Japan-based Paul Kipng’etich Tanui believes Kenya has an excellent chance of striking gold in the 10,000 metres at the Rio Olympic Games.
It’s a bizarre statistic that since Naftali Temu’s triumph in 1968, the country has never won gold in 10,000m at the Olympics despite producing some of the world’s finest athletes over the distance including Yobes Ondieki, the first man to run the race in under 27 minutes.
Temu’s victory was also Kenya’s first gold medal in the history of the Olympics.
But Tanui is confident this is about to change after scorching rivals at the national trials in Eldoret just over a week ago to win in his speciality and earn an automatic qualification berth for Rio.
Tanui is attached to the Kyudenko Company in Fukuoka, Japan, and is eager to move out of the bronze medal bracket and bag the elusive gold at the Rio Olympic Stadium on the evening of August 13.
“I was very happy to get a slot to represent my country at the Olympic Games next month. I want to finalise my training so that I can get out of the bronze medal bracket and win a gold medal,” said Tanui, a two-time world championships bronze medallist (Moscow 2013 and Beijing 2015), after a training session at the University of Eldoret.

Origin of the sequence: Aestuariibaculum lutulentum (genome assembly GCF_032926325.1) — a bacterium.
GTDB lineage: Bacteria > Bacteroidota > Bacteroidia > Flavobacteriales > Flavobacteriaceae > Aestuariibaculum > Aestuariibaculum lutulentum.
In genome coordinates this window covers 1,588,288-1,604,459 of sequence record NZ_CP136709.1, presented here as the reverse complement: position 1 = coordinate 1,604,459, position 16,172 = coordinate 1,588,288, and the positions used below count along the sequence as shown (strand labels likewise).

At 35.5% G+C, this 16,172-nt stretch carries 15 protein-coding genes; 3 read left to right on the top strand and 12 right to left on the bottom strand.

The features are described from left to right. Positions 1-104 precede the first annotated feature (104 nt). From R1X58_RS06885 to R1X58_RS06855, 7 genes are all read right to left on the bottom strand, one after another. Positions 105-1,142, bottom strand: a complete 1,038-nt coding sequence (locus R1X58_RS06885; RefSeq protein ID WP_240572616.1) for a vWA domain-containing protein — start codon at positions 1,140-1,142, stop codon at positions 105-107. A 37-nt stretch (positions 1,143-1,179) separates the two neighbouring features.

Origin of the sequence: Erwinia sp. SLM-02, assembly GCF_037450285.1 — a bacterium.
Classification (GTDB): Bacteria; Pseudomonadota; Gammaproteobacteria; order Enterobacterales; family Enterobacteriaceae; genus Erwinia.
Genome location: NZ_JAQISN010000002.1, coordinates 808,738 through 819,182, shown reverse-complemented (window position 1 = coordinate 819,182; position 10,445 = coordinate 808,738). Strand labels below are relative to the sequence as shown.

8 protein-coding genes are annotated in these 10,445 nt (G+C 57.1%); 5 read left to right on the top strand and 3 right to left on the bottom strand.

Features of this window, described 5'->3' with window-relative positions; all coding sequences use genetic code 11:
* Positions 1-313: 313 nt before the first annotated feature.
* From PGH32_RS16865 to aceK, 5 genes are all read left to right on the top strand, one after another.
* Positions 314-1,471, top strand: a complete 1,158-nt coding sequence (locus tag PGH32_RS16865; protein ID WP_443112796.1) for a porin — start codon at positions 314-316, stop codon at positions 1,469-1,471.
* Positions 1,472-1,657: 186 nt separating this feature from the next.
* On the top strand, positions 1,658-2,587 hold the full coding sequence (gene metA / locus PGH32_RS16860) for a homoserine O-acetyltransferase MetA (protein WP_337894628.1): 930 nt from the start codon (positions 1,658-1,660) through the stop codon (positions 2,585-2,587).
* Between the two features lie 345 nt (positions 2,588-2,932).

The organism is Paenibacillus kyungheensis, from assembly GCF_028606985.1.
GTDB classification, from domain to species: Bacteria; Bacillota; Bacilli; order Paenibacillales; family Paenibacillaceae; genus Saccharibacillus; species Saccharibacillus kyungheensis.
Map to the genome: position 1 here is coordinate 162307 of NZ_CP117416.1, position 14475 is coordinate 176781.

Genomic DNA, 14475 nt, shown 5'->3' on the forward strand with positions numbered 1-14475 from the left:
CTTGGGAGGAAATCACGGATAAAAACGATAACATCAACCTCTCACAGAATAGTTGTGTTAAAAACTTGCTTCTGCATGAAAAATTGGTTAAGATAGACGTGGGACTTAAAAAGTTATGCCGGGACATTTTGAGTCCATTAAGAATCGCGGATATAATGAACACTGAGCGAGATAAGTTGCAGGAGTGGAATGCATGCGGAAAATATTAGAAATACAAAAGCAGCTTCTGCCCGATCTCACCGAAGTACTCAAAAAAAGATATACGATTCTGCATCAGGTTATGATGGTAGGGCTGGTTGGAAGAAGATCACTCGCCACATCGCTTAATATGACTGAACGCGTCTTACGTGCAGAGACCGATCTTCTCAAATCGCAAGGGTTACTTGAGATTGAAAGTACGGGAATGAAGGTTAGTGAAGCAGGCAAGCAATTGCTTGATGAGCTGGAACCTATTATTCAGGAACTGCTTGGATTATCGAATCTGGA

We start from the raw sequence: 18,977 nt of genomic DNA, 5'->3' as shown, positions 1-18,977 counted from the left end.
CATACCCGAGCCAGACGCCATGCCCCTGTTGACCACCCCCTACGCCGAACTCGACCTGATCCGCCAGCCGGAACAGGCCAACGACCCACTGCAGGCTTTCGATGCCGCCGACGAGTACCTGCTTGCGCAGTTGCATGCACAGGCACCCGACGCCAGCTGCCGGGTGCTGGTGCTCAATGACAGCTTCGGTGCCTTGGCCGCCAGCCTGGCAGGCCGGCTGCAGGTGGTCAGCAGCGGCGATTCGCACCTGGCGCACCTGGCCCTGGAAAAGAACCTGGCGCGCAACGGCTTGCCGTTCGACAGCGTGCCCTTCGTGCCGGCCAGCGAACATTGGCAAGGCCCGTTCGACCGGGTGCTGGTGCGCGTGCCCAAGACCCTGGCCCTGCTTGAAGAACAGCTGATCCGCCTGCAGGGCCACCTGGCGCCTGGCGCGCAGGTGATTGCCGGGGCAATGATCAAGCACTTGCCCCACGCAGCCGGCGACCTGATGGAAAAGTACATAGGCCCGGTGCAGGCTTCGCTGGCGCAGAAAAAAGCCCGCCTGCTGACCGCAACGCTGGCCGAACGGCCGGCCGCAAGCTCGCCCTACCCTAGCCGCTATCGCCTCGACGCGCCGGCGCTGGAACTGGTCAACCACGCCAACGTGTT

The biggest threat for Tanui and Team Kenya will be double world champion and Olympic title holder Mo Farah of Great Britain who frequently trains in Iten, Elgeyo-Marakwet County.
“I’m really focusing on my training so that we can work as a team to bring medals home,” said Tanui.
“Mo Farah is the danger man but we can beat him,” Tanu said, “just the way he was beaten during the IAAF World Half Marathon Championships in Cardiff where he finished third behind Geoffrey Kamworor and Bedan Karoki.”
Tanui predicted that Kenyans will celebrate their victory next month.
Others, who will be teaming up with Tanui are Geoffrey Kamworor and the latest kid on the block Charles Yose who, like Tanui, is based in Japan.